Supple bodies, healthy minds
In a 2016 study, over 31 million American adults reported having practised yoga at some point in their lives. Linked to many health benefits, yoga purportedly enhances both mind and body. Doctors have prescribed it for natural healing, and clinical psychologists use it for depression. The American Yoga Foundation has promoted Yoga Month and Yoga Journal, established in 1975, now boasts two million readers. Ashtanga, Bikram, Hatha, Iyengar and Vinyasa have become household terms for many. What role have psychology, psychiatry and psychedelics played in this story?
In the 1960s many people were receptive to new thinking and practices. The famous psychologist Abraham Maslow, who came up with the hierarchy of needs, suggested people were adrift in a postmodern world: ‘We’re stuck now in our own culture… stuck in a silly world which makes all sorts of unnecessary problems.’ To break free, all manner of isms came to the fore: ecologism, conservationism, vegetarianism, veganism, holism. These accompanied growing anti-war sentiments and the human rights movement, as well as uncertainty.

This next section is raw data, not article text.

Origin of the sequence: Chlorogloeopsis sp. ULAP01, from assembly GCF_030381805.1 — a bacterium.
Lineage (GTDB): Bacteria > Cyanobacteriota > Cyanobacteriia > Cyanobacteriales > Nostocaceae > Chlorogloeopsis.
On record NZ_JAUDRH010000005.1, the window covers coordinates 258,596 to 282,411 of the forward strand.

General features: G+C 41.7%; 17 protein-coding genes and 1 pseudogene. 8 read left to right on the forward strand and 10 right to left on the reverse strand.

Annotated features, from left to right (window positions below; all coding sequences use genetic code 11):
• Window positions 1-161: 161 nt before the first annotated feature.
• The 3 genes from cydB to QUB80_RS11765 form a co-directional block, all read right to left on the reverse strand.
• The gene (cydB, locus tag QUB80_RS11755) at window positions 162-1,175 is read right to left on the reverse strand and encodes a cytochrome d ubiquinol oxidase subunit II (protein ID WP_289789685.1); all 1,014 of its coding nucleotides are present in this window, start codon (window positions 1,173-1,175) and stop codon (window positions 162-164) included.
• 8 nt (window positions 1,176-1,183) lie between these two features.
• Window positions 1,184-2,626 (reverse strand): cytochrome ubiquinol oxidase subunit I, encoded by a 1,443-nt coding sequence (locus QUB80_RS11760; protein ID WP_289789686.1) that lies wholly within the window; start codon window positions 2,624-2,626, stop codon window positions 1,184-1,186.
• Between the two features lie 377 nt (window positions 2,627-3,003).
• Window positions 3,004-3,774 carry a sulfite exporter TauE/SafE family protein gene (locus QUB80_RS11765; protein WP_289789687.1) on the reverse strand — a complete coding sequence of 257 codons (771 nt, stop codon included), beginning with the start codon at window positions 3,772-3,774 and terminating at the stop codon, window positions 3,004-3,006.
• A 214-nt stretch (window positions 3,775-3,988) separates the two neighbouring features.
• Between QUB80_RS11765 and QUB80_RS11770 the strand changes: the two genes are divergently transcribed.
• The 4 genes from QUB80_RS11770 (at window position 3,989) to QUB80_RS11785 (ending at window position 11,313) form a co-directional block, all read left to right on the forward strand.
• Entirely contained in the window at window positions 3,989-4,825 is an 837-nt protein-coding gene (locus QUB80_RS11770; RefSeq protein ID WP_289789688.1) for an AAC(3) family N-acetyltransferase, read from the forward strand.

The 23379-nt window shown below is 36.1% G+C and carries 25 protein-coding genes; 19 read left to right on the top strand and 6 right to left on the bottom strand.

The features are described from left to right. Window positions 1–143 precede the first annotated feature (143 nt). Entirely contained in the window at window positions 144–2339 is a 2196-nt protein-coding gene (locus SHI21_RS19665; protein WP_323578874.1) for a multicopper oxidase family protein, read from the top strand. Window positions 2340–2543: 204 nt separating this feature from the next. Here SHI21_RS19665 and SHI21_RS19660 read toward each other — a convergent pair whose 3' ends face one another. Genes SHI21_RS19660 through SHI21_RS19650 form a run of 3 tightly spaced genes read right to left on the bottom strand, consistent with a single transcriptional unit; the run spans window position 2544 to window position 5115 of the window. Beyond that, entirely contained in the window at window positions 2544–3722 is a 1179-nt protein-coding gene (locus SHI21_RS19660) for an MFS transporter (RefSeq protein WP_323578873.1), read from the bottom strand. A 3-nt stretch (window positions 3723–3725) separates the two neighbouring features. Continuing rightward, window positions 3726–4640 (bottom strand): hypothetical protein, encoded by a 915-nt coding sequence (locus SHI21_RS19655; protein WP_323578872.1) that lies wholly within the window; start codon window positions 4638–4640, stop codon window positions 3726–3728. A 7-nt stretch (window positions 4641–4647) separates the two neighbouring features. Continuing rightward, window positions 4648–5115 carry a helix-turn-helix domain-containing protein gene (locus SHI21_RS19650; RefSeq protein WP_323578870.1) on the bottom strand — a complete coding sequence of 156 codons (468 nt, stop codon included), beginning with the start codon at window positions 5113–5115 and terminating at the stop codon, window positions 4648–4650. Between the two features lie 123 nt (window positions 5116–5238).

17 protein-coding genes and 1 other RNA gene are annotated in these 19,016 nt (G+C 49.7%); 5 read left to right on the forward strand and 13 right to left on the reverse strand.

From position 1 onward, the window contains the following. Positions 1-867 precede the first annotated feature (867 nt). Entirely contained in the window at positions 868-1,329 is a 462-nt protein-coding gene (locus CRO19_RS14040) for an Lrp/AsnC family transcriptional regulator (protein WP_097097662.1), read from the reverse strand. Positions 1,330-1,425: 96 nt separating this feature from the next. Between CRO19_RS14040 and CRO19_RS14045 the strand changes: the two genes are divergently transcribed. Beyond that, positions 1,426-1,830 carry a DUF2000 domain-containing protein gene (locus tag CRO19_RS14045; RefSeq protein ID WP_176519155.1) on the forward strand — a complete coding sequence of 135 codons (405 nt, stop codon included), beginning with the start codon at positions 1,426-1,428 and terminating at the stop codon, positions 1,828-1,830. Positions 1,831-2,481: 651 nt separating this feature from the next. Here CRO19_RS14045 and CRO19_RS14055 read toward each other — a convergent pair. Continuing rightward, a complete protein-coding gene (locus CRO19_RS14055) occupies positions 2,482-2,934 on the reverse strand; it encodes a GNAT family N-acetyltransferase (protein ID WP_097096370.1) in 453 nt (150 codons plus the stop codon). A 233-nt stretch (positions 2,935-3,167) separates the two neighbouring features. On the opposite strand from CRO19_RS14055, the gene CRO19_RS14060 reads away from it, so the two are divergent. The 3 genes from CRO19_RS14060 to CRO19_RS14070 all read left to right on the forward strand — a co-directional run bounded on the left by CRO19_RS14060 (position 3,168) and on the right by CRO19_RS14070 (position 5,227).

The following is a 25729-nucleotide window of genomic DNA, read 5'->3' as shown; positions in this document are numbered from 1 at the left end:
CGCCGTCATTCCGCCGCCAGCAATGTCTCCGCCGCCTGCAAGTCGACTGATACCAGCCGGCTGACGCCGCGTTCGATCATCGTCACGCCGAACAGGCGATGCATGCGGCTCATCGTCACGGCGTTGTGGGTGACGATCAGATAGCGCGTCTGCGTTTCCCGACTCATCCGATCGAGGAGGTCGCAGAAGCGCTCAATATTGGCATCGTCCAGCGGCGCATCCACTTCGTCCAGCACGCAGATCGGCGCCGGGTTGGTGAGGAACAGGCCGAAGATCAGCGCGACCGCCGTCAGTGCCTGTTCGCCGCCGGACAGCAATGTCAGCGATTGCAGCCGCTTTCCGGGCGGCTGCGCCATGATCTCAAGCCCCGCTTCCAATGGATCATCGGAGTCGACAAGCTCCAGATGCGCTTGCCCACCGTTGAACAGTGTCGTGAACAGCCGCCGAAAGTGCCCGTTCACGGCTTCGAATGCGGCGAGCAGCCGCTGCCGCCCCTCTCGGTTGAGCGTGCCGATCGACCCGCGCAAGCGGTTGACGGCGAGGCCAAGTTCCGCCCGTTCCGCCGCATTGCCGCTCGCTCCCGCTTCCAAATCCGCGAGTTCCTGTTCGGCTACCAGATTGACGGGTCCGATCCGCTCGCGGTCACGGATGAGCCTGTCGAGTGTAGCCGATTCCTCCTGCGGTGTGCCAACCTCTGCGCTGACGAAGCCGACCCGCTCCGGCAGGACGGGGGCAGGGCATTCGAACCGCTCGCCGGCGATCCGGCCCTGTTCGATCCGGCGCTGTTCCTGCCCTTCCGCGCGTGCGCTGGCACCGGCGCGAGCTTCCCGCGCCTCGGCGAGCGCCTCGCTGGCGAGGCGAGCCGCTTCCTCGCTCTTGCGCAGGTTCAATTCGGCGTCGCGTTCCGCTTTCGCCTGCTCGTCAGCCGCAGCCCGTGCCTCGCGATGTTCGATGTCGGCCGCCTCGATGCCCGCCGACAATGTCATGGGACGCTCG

With society in flux, people sought peace of mind. And this led many to strive for perfection in mind and body. Meanwhile it also became apparent that transcending the present and greater communication were ways of coping with radical changes in the 1960s. Yoga and psychedelic drugs were seen as equally valid routes to spiritual fulfilment and mental health. As the San Francisco Oracle put it in 1965: ‘Yoga and psychedelics. Different means, same end.’ Supple bodies were related to healthy minds. Many felt that tripping out and artful poses led to new perspectives.